How do you judge one work of art against another? It's a question that bubbles up around every book, film, TV show or art prize: we're never comparing like with like, so how is it possible to claim that one book is better than another when they are novels or programmes, written to be enjoyed, not built to compete?
And voting processes are fraught with difficulty: if it's a jury prize, as at the Cannes Film Festival and most book prizes, you rely on a small number of industry experts to make a fair decision, even if they have worked with some of the eligible actors, directors or authors. The whole process runs the risk of appearing like an industry back-slapping festival instead. So wouldn't it be better to do away with prizes altogether, and just let artworks find their audience?
Well, that would certainly work if we simply want to maintain the status quo: authors who are already successful would continue to thrive, because readers would buy their new books, having enjoyed their previous work. But how do new writers then make an impact? As the book review pages of newspapers are pressed for space, and seem to get shorter almost every month, readers can rely on a prize to give them one thing: not a book they will definitely like (there's no such thing), but a book that lots of other thoughtful readers have liked very much.
The ban-all-prizes brigade says that literary prizes are worthless because they try to do something intrinsically impossible: pick the best book from a bunch of disparate genres and authors. But they are missing the point: all the books which made this year's Orange shortlist, of which I was a judge, are really good reads. They may not all be to everyone's taste, but they all had something going for them – a great story, beautiful prose, a brilliant theme – which made them stand out from the roughly six million words I have read so far this year.
It may sound trite to say that the winning doesn't matter when it comes with prestige and a large cheque – two things writers like as much as the rest of us. But making the longlist, and then the shortlist, gives a huge boost to writers' sales – perhaps as many as 150,000 more books are sold by a shortlisted writer than one who escapes the judges' attention.
And, as a rule, the more people who have read and liked a book before we read it, the better the chances of us liking it. A recent survey revealed that more than half of self-published authors earn less than $500 a year. Obviously, if you are writing merely because you love to write, the royalty cheque isn't the most important thing. But if you want to become a full-time writer, earning enough to pay the rent is an important factor.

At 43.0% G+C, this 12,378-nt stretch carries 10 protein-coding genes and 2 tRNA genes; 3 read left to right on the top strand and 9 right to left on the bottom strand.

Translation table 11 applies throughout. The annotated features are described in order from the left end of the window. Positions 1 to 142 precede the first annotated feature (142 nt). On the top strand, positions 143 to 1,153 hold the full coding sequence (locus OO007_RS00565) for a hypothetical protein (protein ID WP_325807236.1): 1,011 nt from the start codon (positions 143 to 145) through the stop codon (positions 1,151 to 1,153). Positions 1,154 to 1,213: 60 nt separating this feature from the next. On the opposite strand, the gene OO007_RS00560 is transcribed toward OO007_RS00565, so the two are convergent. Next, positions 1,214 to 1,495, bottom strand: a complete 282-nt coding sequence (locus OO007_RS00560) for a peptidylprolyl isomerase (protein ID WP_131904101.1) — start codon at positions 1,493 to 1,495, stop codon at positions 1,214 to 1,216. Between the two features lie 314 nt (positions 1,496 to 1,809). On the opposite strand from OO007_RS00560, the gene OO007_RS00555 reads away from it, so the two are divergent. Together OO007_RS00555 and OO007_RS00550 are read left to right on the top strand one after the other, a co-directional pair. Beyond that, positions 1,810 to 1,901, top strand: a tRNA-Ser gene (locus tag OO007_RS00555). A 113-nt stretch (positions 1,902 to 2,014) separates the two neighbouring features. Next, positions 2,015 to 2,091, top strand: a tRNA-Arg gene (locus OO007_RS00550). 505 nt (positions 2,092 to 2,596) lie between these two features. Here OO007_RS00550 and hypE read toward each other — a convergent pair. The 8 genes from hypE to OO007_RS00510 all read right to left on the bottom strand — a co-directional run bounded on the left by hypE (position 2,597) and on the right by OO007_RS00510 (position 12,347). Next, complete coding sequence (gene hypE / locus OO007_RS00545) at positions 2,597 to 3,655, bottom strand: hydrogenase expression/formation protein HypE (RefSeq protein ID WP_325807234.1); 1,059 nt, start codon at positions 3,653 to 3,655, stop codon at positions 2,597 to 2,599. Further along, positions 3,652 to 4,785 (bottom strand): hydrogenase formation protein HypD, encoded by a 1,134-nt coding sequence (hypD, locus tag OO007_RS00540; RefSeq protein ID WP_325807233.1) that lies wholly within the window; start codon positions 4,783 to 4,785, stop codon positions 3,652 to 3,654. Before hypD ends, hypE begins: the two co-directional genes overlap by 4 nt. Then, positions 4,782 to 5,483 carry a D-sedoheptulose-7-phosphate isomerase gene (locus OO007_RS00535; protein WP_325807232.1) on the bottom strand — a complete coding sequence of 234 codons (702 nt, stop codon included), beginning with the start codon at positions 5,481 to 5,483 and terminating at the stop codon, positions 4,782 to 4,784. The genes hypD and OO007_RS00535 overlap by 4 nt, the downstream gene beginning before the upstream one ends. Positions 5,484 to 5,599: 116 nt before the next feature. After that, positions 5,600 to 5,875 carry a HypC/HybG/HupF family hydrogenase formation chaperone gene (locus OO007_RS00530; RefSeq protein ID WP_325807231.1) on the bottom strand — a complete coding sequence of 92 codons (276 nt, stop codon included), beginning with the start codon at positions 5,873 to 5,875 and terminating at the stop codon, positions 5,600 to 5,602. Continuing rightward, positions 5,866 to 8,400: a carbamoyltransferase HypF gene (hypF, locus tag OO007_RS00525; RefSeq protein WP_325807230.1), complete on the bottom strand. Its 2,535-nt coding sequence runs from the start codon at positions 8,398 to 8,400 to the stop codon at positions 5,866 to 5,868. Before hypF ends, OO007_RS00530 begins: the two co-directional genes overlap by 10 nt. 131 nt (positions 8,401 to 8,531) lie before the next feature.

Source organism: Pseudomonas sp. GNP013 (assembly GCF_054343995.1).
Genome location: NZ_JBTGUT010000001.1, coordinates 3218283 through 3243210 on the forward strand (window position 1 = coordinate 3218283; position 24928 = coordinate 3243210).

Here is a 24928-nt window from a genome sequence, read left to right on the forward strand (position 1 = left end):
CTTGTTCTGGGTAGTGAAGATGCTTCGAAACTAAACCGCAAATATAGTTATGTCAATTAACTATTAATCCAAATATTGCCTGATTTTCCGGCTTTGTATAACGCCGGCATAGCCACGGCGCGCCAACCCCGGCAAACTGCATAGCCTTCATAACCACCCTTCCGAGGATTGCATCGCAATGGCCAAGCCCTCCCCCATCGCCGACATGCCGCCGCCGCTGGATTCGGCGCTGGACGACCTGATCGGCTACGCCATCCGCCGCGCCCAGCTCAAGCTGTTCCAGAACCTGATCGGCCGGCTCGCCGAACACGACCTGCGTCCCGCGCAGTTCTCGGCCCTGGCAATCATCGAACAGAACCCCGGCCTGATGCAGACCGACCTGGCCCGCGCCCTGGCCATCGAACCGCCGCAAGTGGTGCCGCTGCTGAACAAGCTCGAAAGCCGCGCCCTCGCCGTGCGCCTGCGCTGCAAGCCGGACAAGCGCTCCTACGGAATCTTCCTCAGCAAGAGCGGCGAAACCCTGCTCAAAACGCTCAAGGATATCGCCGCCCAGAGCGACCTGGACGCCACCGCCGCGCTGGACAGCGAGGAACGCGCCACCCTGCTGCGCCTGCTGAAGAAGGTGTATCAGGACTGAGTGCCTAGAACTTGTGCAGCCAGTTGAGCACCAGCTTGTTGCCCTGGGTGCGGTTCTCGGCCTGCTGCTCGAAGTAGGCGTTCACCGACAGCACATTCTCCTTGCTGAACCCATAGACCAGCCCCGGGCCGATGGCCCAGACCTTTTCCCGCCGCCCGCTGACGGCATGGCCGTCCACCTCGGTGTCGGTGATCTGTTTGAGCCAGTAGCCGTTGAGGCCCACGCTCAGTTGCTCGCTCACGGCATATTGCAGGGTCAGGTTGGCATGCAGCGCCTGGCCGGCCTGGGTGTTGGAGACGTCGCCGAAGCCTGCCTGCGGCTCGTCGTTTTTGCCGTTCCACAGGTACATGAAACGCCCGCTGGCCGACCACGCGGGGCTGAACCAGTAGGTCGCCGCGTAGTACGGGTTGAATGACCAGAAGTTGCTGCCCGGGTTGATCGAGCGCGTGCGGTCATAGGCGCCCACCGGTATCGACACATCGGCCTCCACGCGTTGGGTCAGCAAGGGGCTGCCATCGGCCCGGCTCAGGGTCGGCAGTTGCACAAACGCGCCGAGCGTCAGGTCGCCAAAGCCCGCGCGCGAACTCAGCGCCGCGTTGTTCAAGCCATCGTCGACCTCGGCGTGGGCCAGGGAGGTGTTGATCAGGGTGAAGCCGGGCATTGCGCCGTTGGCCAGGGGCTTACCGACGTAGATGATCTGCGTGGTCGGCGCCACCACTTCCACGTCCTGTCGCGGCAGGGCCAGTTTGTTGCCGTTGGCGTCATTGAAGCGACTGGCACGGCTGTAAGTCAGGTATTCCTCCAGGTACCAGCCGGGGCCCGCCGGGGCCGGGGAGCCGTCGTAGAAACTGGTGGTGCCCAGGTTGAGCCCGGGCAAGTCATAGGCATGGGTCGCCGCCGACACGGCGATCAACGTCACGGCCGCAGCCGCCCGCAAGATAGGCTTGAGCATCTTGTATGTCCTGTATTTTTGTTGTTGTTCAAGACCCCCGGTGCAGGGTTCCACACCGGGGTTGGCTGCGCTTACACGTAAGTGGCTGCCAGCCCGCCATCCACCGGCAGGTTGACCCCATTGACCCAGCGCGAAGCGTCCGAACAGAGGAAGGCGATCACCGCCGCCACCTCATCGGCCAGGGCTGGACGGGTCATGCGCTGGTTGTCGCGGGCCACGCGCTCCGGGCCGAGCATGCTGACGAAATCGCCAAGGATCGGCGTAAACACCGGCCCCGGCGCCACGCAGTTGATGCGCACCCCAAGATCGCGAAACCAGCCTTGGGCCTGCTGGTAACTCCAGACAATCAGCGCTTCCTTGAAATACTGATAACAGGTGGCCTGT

Writers may moan about editors, but the figures of self-published writers are hard to ignore: those who pay someone to edit, copy-edit and proof-read their work earn considerably more than their DIY peers. In other words, readers, not unreasonably, prefer to read books which have been read by someone other than the author, who might gently point out that a character has changed name, or hair colour, or miraculously returned from the dead.
Last night, Madeline Miller won the last ever Orange Prize (it will have a new name and new sponsors next year) for The Song of Achilles. It's a beautiful novel, re-imagining the Trojan war through the eyes of Patroclus, the man whose death is so devastating to Achilles in The Iliad that he gives up his 17-book sulk and rejoins the war to avenge his friend. Miller's novel charts the relationship between the two men, from their first boyhood meeting to the 10-year war on the plains outside Troy.
Whether her novel is objectively better than the other five excellent novels on the shortlist is not a question which I or anyone else can answer. But it was, unarguably, the most popular book with the majority of judges of this year's prize. Other books on the shortlist ran it close, because they were differently great pieces of writing. And five different judges might easily have picked a different winner.
Having been nominated for – and then immediately lost – a Perrier Best Newcomer Award in my days as a comedian, I have never really understood why this is a problem. Just being nominated changed my career for the better. No one ever pretends that one comedian is definitively funniest; we simply accept that any judging panel, like any audience, will like some jokes better than others. And not winning was fine – the nomination was enough to boost my confidence and raise my profile.
Now the Orange Prize is over, I will buy copies of all the shortlisted books for my friends. I have already given several copies of some of the long-listed books to people, because that's what happens if you stand still for long enough near me. And when readers are finding new books and new authors, we all win.